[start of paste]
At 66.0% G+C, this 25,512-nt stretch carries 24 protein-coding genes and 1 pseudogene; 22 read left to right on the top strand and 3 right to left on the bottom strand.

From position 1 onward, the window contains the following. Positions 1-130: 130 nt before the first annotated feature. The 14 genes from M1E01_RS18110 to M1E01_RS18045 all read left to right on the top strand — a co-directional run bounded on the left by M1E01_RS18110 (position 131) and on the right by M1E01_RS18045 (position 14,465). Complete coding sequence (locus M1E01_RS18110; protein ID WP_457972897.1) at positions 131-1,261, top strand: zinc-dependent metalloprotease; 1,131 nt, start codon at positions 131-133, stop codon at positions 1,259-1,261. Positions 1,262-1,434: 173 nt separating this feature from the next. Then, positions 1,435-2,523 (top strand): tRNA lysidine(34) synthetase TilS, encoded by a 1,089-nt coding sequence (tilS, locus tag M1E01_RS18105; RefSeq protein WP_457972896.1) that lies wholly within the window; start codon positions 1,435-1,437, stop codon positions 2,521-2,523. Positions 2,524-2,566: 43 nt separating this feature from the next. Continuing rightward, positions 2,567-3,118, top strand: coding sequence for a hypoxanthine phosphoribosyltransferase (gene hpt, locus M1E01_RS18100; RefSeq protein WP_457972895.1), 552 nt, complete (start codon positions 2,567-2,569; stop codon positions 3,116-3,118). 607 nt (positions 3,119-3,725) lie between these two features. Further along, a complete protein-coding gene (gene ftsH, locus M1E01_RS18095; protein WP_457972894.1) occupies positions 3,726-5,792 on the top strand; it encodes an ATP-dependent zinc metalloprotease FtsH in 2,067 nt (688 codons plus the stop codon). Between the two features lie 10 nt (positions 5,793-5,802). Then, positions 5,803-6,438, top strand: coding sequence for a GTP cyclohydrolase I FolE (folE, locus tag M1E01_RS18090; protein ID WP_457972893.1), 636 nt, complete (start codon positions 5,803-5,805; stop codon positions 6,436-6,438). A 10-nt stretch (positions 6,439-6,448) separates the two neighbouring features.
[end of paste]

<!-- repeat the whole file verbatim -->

At 66.0% G+C, this 25,512-nt stretch carries 24 protein-coding genes and 1 pseudogene; 22 read left to right on the top strand and 3 right to left on the bottom strand.

From position 1 onward, the window contains the following. Positions 1-130: 130 nt before the first annotated feature. The 14 genes from M1E01_RS18110 to M1E01_RS18045 all read left to right on the top strand — a co-directional run bounded on the left by M1E01_RS18110 (position 131) and on the right by M1E01_RS18045 (position 14,465). Complete coding sequence (locus M1E01_RS18110; protein ID WP_457972897.1) at positions 131-1,261, top strand: zinc-dependent metalloprotease; 1,131 nt, start codon at positions 131-133, stop codon at positions 1,259-1,261. Positions 1,262-1,434: 173 nt separating this feature from the next. Then, positions 1,435-2,523 (top strand): tRNA lysidine(34) synthetase TilS, encoded by a 1,089-nt coding sequence (tilS, locus tag M1E01_RS18105; RefSeq protein WP_457972896.1) that lies wholly within the window; start codon positions 1,435-1,437, stop codon positions 2,521-2,523. Positions 2,524-2,566: 43 nt separating this feature from the next. Continuing rightward, positions 2,567-3,118, top strand: coding sequence for a hypoxanthine phosphoribosyltransferase (gene hpt, locus M1E01_RS18100; RefSeq protein WP_457972895.1), 552 nt, complete (start codon positions 2,567-2,569; stop codon positions 3,116-3,118). 607 nt (positions 3,119-3,725) lie between these two features. Further along, a complete protein-coding gene (gene ftsH, locus M1E01_RS18095; protein WP_457972894.1) occupies positions 3,726-5,792 on the top strand; it encodes an ATP-dependent zinc metalloprotease FtsH in 2,067 nt (688 codons plus the stop codon). Between the two features lie 10 nt (positions 5,793-5,802). Then, positions 5,803-6,438, top strand: coding sequence for a GTP cyclohydrolase I FolE (folE, locus tag M1E01_RS18090; protein ID WP_457972893.1), 636 nt, complete (start codon positions 5,803-5,805; stop codon positions 6,436-6,438). A 10-nt stretch (positions 6,439-6,448) separates the two neighbouring features.